Metropolitan Wastewater Reclamation Collection
Scope and Contents
The Metropolitan Wastewater Reclamation Collection consists of paper records dating from 1952 to 1963 that document citizens groups' push for wastewater reclamation during the early development of San Diego's metropolitan sewer system, and controversy over various aspects of the city's sewerage plans. Materials include correspondence, meeting minutes, newspaper clippings, official reports and engineering studies. The bulk of the documents comprise the personal papers of Point Loma resident Dr. Richard E. Worthington, who headed the City-Wide Committee Against the Point Loma Sewer Outfall and the Citizens for Water Reclamation, groups opposed to the plan to construct a sewage treatment plant and ocean outfall on Point Loma. Also in this collection are the records of the Water Reclamation Commission established by the city to investigate the potential for a water reclamation system in San Diego, including the commission's 1963 report on a possible waste water reclamation system for Balboa Park and Mission Bay. The files are labelled, where applicable, with the name of the group or agency which produced the records therein. The collection is filed in chronological order.
- 1952 - 1963
Conditions Governing Access
This collection is open for research.
Conditions Governing Use
The copyright interests in some or all of these materials have not been transferred to San Diego State University. Copyright resides with the creator(s) of materials contained in the collection or their heirs. The nature of archival collections is such that multiple creators are often applicable and copyright status may be difficult or even impossible to determine. In any case, the user must assume full responsibility for any use of the materials, including but not limited to, obtaining publication rights and copyright infringement. When requesting images from Special Collections & University Archives for publication, we require a signed agreement waiving San Diego State University of any liability in the event of a copyright violation.
In November 1960 San Diego voters approved a $42.5 million bond measure to build a regional Metropolitan Sewerage System. Until then waste water had gone into the San Diego Bay after undergoing treatment at the sewage facility at 32nd Street and Harbor Drive. As a result the bay became dangerously polluted and the city faced potential legal action by the state Water Pollution Control Board to force emergency upgrades to the sewage system. The city made several studies of waste water disposal in the 1950s and received competing recommendations to construct a new sewage plant in the South Bay, Point Loma or both. The plan adopted by the city and approved by voters -- produced by the firm Holmes & Narver with consulting engineer James M. Montogomery in 1958 -- provided for a sewage treatment plant and ocean outfall on Point Loma. The sewer project suffered a number of setbacks before construction would begin, including challenges from citizens and a near inability to sell revenue bonds due to grossly underestimated construction costs in the Holmes & Narver - Mongomery plan. As the city was breaking ground on the initial stages of the project in 1961 it encountered opposition from residents of Point Loma. The City-Wide Committee Against the Point Loma Sewer Outfall, a group of citizens led by Point Loma psychologist Dr. Richard E. Worthington, ran ads opposing the location of the plant on Point Loma, gathered letters of protest, and voiced opposition at city council meetings. On May 25, after a city council meeting at which citizens and experts made arguments for and against the Point Loma outfall, the council voted to go ahead with the project as planned. In July the cost estimate error was discovered when bids on the first stages of the project were much higher than expected. To make up the cost difference the system was redesigned, portions of the project were postponed, and a deal was struck with the City Employees Retirement Board to allow it to purchase land downtown and then lease it to the city, providing immediate funds for the sewer project. Citizens for Water Reclamation, the successor to the City-Wide committee, continued to oppose the Point Loma project and urged the city to investigate an alternative water reclamation system. Worthington forced the issue in August when he filed a taxpayer's suit against the city to stop the sale of revenue bonds. After a week of negotiations, the two sides came to a compromise and Worthington withdrew his suit. In exchange, the city provided answers to 20 questions put by Worthington pertaining to the economic soundness of the revised Point Loma plan and agreed to form a citizens' commission to study the possibility of water reclamation for San Diego. The Water Reclamation Commission was officialy formed in September with Reuben H. Fleet serving as chairman and Worthington as vice chairman. The commission contracted Boyle Engineering to conduct a study of a water reclamation and irrigation system for Balboa Park and Mission Bay Park which was delivered to the city in 1963. The Metropolitan Sewerage System went into operation in 1963, serving the city of San Diego and participating cities and water districts in the greater San Diego region.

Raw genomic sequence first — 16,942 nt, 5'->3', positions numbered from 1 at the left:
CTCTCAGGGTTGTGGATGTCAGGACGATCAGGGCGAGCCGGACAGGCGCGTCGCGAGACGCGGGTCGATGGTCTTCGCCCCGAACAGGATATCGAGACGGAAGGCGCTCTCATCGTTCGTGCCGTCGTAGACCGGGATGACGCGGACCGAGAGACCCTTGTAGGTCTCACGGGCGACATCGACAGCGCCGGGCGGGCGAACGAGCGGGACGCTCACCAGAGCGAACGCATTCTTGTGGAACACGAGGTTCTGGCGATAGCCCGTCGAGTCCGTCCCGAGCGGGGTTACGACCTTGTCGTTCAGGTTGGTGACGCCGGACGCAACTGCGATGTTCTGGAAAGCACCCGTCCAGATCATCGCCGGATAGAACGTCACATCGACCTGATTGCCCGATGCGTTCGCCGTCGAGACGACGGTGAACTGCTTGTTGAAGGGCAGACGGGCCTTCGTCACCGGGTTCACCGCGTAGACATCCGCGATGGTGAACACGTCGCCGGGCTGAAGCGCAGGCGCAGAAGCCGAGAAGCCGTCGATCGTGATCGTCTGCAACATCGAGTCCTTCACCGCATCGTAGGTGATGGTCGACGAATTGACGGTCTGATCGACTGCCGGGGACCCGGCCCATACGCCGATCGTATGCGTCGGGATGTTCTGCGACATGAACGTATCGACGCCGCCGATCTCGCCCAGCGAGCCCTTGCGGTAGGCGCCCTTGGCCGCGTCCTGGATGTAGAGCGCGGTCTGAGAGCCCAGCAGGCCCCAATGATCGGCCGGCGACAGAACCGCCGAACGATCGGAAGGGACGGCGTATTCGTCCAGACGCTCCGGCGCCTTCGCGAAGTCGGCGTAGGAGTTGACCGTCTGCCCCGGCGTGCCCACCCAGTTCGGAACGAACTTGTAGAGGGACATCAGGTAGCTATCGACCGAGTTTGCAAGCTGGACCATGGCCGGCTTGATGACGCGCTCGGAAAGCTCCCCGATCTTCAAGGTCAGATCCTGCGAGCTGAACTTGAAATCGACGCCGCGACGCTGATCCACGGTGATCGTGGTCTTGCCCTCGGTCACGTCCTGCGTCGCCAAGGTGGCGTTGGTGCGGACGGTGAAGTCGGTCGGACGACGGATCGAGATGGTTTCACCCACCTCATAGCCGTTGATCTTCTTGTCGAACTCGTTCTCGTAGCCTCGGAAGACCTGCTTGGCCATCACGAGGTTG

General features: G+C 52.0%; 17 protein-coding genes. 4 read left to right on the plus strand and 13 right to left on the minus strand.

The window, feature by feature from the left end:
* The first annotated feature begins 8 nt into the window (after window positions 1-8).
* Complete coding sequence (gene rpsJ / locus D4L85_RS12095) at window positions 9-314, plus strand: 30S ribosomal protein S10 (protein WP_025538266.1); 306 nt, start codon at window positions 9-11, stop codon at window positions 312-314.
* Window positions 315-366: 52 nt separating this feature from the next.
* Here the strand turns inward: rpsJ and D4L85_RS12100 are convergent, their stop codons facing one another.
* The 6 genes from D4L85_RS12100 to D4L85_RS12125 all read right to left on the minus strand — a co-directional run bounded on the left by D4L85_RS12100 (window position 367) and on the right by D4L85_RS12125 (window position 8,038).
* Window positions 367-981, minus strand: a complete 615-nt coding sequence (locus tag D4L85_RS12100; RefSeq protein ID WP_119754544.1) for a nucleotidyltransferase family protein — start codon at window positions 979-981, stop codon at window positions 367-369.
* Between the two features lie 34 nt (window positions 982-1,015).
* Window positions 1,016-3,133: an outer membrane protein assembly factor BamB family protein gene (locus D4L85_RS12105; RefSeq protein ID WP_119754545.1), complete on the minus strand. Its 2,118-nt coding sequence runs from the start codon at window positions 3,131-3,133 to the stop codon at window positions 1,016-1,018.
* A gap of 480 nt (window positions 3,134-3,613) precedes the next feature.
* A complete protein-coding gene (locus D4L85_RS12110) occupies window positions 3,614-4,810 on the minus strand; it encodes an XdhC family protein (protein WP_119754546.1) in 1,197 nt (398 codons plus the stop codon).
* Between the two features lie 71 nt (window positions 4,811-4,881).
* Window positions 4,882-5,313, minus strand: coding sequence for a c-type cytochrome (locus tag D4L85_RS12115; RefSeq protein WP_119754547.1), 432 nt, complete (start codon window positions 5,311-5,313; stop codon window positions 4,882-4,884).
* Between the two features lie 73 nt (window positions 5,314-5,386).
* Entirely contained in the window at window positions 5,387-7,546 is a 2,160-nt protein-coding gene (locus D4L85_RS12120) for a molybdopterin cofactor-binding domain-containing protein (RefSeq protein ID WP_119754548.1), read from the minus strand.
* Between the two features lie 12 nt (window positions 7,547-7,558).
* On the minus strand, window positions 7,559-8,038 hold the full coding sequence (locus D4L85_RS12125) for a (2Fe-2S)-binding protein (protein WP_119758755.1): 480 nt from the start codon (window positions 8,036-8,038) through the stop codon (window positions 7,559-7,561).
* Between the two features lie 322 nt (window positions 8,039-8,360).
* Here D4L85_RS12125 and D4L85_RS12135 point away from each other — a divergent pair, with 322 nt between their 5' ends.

1 Linear Feet (One records carton)
Language of Materials
- Metropolitan Waste Water Reclamation Project--Archives
- Organizational Records
- San Diego Bay (Calif.)
- Sewage disposal in the ocean--California--San Diego--History--20th century--Sources
- Sewage disposal--California--San Diego--History--20th century--Sources
- Sewage--Environmental aspects--California--San Diego--History--20th century--Sources
- Metropolitan Wastewater Reclamation Collection
- Jennifer Hollander; Adam Burkhart
- Description rules
- Describing Archives: A Content Standard
- Language of description
- Script of description
- Language of description note